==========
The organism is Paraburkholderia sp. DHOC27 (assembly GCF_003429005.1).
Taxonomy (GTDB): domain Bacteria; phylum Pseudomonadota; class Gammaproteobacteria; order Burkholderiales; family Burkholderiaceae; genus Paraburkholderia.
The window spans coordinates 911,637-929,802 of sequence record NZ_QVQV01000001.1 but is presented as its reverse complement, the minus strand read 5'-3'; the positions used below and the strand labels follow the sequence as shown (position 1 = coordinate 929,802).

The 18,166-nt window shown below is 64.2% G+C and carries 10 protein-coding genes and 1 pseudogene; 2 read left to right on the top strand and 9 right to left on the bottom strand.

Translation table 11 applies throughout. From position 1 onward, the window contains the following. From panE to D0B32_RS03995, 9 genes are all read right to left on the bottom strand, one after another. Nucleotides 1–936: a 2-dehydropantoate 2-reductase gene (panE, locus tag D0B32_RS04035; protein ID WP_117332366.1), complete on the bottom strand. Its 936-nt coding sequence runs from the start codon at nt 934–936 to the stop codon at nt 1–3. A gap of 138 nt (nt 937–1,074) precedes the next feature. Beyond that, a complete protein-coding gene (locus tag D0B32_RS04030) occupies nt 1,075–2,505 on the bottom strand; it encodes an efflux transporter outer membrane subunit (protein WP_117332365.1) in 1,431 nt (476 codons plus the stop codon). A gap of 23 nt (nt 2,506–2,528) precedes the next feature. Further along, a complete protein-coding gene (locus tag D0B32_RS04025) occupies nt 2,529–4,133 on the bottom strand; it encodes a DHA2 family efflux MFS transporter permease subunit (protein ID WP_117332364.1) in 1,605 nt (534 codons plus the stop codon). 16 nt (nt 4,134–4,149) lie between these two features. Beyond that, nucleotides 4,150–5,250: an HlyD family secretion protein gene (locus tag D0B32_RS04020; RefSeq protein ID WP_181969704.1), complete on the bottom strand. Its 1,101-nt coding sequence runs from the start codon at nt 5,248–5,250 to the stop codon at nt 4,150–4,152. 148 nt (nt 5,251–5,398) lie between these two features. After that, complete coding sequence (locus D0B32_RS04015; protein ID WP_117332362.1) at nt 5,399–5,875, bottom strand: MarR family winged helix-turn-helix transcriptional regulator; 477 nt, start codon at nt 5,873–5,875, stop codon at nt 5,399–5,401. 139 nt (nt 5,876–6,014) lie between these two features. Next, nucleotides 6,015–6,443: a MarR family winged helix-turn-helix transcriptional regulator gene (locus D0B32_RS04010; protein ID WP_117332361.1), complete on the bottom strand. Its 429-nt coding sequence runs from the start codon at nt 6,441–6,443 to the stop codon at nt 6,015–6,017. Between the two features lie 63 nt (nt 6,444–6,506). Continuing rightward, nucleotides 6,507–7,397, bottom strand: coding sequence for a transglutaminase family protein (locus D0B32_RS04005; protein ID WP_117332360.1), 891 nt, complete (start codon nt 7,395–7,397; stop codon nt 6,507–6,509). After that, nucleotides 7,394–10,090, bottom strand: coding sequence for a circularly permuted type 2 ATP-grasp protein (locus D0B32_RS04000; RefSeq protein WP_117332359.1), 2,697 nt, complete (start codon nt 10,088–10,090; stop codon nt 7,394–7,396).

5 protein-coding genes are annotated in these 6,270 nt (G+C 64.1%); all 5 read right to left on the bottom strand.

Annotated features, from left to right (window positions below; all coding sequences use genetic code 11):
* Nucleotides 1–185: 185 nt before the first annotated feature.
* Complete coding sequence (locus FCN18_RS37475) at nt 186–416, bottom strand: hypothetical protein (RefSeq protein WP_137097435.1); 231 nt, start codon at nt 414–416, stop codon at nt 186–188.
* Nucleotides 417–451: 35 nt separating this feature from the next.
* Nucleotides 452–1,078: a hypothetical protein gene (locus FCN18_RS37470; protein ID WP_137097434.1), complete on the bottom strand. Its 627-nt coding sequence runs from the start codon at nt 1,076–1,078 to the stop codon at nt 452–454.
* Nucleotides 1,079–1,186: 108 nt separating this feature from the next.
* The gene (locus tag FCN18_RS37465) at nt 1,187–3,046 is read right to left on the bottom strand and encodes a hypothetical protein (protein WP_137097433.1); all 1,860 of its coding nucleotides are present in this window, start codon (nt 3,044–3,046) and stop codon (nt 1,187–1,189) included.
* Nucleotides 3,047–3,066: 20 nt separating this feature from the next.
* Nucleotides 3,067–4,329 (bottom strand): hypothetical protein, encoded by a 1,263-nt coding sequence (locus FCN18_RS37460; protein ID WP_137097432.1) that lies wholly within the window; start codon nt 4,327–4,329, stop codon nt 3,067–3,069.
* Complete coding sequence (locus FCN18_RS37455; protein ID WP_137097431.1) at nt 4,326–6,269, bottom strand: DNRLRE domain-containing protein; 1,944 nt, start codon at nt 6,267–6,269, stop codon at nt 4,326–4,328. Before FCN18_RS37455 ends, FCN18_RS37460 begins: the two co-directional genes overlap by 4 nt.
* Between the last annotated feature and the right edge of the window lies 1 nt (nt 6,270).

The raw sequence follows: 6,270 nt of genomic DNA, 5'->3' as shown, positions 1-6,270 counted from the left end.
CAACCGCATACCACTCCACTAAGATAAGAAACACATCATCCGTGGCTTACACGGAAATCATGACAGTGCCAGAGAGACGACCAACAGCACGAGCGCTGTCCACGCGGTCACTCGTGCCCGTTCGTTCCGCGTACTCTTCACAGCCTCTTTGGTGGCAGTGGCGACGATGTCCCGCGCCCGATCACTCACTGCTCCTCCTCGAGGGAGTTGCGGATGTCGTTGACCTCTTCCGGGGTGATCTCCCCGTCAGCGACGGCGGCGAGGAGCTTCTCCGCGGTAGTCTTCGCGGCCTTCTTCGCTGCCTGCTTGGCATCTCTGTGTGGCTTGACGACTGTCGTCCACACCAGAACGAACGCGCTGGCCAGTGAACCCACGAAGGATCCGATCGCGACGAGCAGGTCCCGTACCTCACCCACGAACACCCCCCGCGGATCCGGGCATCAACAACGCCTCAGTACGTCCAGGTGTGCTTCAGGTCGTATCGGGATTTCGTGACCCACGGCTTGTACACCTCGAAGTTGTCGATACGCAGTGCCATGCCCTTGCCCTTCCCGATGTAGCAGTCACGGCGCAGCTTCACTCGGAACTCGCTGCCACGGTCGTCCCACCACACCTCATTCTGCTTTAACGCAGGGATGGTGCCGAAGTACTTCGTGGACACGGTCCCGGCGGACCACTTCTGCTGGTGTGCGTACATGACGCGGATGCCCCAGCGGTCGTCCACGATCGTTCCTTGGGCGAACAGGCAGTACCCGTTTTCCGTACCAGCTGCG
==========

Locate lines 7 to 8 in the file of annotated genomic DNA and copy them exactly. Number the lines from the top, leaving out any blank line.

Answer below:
Annotated features, from left to right (window positions below; all coding sequences use genetic code 11):
* Nucleotides 1–185: 185 nt before the first annotated feature.